In addition, many of the feeder streams started pumping mud into the tailwater the last two days, creating just enough turbidity for larger trout to comfortably feed in shallow water during low flows.
Third, strong sustained winds all six days with the occasional wind gust of 30 to 40 mph was more than enough to create a choppy surface most of the day. Just as with lake fishing, a little chop on the surface provides another layer of comfort to large trout as they hunt in shallow water.
The water levels remained low but the conditions gave us hope that larger trout were hunting in the shallows. Instead of casting out into the abyss with a jig/streamer approach, now I had defined targets along the bank. Looking at points, partially submerged logs, gradual drops, and even the mud lines of the feeder streams pumping mud into the White River all provided targets any trout angler would notice.
Rigging For Shallows
We had to think about tactics and rigging for this new scenario. Instead of the deeper midriver sections, we were now working shallow water ranging from only a couple inches to a foot.
Our jig streamers were too heavy. They would hang up immediately after landing. Plus, we needed to cast long distances due to the low-water scenario. Despite the surface chop, low light, and somewhat turbid water conditions, you need to stay as far from the trout as possible if you’re hunting ultra-skinny water from a boat. During the low-light periods of early morning and late evening, a 20- to 30-foot cast was acceptable, but longer casts of 40 to 50 feet were needed during the daytime.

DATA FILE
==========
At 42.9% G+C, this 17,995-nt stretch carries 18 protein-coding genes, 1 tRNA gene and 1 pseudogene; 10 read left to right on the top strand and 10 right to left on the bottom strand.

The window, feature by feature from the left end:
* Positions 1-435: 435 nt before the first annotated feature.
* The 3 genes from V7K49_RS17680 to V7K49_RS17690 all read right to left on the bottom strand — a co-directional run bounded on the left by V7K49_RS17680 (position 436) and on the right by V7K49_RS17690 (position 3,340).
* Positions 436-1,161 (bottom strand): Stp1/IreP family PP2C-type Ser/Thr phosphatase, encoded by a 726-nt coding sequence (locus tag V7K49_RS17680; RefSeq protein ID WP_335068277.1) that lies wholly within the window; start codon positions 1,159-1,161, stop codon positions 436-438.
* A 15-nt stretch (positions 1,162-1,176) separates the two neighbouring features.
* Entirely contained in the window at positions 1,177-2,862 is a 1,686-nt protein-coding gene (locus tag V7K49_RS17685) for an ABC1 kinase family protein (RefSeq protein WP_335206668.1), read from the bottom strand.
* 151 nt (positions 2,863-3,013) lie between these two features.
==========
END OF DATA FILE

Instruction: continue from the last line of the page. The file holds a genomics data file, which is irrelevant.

Given the fact that much of the water I wanted to fish was barely 6 inches deep, I decided to go with a Scientific Anglers MPX floating line. Full-sinking and sinking-tip lines come to mind initially when fishing streamers, but I feel weight-forward floating lines are the most underused streamer lines. Even slow-sinking tips or intermediate fly lines resulted in constant hang-ups in this ultra-skinny environment, so the floating line, along with a 10-foot leader was ideal for swimming patterns at slow, medium, or fast speeds without constantly snagging bottom.
The last two mornings we had dirty water, so I needed a slow retrieve to provide the trout more time to locate the pattern in the darker water. With a sinking-tip line or intermediate line in skinny water, I’d need to fish the pattern fast to prevent hanging up on stream bottom, and fishing your pattern too fast is one of the biggest mistakes you can make in shallow, dirty water. You need to think not only about the depth you plan to fish your streamer, but also the speed of your retrieve. This thought process is so important when choosing streamer lines.
Keep the streamer leader for a floating line simple. Using a blood knot, I used a 5-foot section of 15-pound Maxima for my butt section, connected to 5 feet of 0X Scientific Anglers Absolute Fluorocarbon. I used a nail knot to connect the Maxima directly to the fly line. When fishing longer streamer leaders (longer than the length of the rod) I want to eliminate the loop connection in fear of it getting stuck in the guides when playing a big fish. A clean nail knot with a smooth coating of UV resin reduces the chances of the fly line hanging within the guides.